- Finally, put your roll on a cutting board and use a long, sharp knife to cut off the edges on each side. Next, cut the roll into pieces of your desired size, and serve with wasabi and soy sauce!
What is Japanese Rice?
The Japanese have cultivated rice for so long that there are many, many different rice varieties in Japan. Uruchimai is a very popular type of rice in Japan. It is fairly sticky, easy to pick up with chopsticks, and used to make sake, a Japanese rice liqueur.
Is Jasmine Rice Sushi Rice?
Jasmine rice is really widely consumed in the subcontinental cultural sphere, particularly in India, Pakistan, and Thailand. Jasmine rice is a longer grain of rice with a distinctive aroma and flavor. Although jasmine rice is great for curries, it isn’t well-suited to sushi as it lacks the stickiness and shortness of grain that you need to keep your sushi rolls from falling apart.
It’s easier to use genuine sushi rice.
Best Sushi Rice Brands
This variety traces its origins to Japan in 1956, and today is cultivated in the USA. Its short grains and sticky consistency make it perfect for sushi.
This is a super-premium grade short-grain rice that is actually from California, not Japan. It is popularly used in American sushi outlets because it is very easy to get in the United States.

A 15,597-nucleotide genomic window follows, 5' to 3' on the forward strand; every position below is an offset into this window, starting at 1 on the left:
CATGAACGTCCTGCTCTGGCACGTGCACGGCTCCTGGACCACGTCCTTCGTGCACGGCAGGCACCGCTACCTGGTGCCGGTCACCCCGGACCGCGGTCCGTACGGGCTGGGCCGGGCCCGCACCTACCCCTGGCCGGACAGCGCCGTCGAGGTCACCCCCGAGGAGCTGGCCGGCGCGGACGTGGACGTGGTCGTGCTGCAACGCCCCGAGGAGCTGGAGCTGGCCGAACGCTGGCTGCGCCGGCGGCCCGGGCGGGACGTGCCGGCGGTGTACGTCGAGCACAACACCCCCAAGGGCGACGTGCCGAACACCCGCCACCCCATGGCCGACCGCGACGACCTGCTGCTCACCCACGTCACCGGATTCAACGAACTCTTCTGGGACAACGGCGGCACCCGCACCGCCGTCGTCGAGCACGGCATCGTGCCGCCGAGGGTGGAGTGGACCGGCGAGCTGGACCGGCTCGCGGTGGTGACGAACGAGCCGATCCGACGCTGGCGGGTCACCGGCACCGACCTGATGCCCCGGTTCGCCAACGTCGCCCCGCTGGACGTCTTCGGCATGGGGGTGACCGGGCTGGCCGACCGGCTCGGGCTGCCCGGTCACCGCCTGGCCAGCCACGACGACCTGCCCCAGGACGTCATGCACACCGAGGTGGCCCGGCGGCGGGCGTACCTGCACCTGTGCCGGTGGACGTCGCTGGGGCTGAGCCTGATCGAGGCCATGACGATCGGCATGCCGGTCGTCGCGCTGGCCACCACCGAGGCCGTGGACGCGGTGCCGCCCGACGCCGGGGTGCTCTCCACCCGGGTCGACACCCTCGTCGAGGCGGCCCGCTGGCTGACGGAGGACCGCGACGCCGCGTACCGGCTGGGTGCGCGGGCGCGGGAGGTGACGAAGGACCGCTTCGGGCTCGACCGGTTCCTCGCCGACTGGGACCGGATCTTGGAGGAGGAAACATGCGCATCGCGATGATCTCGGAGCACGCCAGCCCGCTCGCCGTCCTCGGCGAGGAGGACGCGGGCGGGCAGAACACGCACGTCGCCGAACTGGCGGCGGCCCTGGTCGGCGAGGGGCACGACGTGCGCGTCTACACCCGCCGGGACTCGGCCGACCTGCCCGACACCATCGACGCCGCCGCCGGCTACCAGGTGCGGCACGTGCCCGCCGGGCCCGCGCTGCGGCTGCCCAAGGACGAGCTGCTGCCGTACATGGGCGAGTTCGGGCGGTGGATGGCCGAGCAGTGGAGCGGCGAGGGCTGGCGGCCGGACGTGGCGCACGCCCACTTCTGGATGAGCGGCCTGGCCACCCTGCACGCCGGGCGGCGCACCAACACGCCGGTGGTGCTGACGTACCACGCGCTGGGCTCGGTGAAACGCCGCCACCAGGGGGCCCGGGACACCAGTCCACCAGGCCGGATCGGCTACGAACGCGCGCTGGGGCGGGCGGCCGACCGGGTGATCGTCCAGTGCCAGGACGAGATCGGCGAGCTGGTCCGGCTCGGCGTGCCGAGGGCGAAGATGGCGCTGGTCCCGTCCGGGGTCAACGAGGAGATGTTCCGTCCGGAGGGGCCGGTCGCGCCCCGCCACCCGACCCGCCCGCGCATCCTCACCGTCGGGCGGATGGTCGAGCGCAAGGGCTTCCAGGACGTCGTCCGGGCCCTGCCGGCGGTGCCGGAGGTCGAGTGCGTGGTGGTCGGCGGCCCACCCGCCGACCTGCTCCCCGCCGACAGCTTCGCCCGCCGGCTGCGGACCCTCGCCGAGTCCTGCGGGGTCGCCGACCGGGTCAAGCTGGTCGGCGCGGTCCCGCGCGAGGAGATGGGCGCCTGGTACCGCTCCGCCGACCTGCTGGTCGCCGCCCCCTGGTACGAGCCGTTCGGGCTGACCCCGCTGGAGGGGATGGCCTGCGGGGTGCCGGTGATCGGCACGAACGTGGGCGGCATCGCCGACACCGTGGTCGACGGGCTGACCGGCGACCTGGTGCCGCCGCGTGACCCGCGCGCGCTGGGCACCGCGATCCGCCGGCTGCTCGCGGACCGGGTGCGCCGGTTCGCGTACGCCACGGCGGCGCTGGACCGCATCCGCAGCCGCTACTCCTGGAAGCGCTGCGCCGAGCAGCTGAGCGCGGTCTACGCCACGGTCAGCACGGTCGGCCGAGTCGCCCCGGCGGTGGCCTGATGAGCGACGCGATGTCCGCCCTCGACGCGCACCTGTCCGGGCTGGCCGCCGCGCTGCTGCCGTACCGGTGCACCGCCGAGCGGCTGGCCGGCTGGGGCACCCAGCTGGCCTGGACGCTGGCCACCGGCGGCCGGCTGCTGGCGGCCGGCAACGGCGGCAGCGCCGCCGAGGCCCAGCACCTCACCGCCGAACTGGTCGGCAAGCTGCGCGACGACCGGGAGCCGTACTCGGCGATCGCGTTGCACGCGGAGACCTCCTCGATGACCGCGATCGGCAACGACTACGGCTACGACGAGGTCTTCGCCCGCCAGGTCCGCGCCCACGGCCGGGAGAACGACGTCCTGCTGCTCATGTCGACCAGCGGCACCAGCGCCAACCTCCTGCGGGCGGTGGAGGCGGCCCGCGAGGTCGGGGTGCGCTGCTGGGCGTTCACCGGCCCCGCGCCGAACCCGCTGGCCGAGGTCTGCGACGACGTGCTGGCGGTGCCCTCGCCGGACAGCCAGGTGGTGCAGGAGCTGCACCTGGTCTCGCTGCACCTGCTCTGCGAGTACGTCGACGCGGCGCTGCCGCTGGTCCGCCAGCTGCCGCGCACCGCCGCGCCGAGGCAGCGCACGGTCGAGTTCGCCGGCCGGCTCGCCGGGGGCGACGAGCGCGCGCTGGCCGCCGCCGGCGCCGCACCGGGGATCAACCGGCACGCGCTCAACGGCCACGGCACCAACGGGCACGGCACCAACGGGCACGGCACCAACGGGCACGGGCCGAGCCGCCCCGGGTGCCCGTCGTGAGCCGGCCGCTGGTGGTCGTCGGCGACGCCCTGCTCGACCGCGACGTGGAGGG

3.Lundberg Family Farms Organic Sushi Rice
Like the Tamanishiki rice, this brand is from California in the USA. It is a certified organic, non-GMO rice that is also free of gluten! It’s easy to buy online and is a great option if you’re serving sushi to a person who is gluten free.
4.Nishiki Sushi Rice
Nishiki rice has a longer grain than some of the other entries on this list, but it’s plenty sticky enough to work well for sushi. It’s an affordable alternative to some of the premium Japanese rice varieties on this list.
5.Botan Calrose Rice
This rice is milled, like some of the others on this list, in California! It’s very affordable and is very similar to the rice from Japan.
This is another sticky medium-grain rice grown in California. Kokuho Rose is a premium rice that is free of both gluten and wheat, and certified kosher!
7.RiceSelect Sushi Rice
This sushi rice is surprisingly versatile. Many sushi rices are specialized for, as you might have guessed, sushi. This short-grain rice, with its sticky consistency and sweet flavor, is great for sushi, but you could also use it to make rice pudding .
Can I Use Regular Rice for Sushi?
White rice, basmati rice, and jasmine rice lack the stickiness you need for your sushi roll to stick to itself. Sushi rice has several unique qualities, outlined above, that make it perfectly suited for making sushi. Ordinary rice just isn’t suited for sushi, so you’re better off going for the real thing.
Calrose was actually developed for use in sushi! It was developed by Japanese-Americans in 1948, and with its medium grain and competitive pricing it’s a great option for use when making sushi.
Short grain rice is best for sushi, although a medium-grain rice that’s sticky enough will do in a pinch. We recommend authentic Japanese Koshikikari short-grain rice for making sushi, although some of the Californian options above like Tamanishiki are good for sushi, too.
Your local Asian supermarket probably has plenty of sushi rice, and even some major retailers now have extensive specialty Asian sections. You could also try buying your sushi rice from an online retailer such as Amaz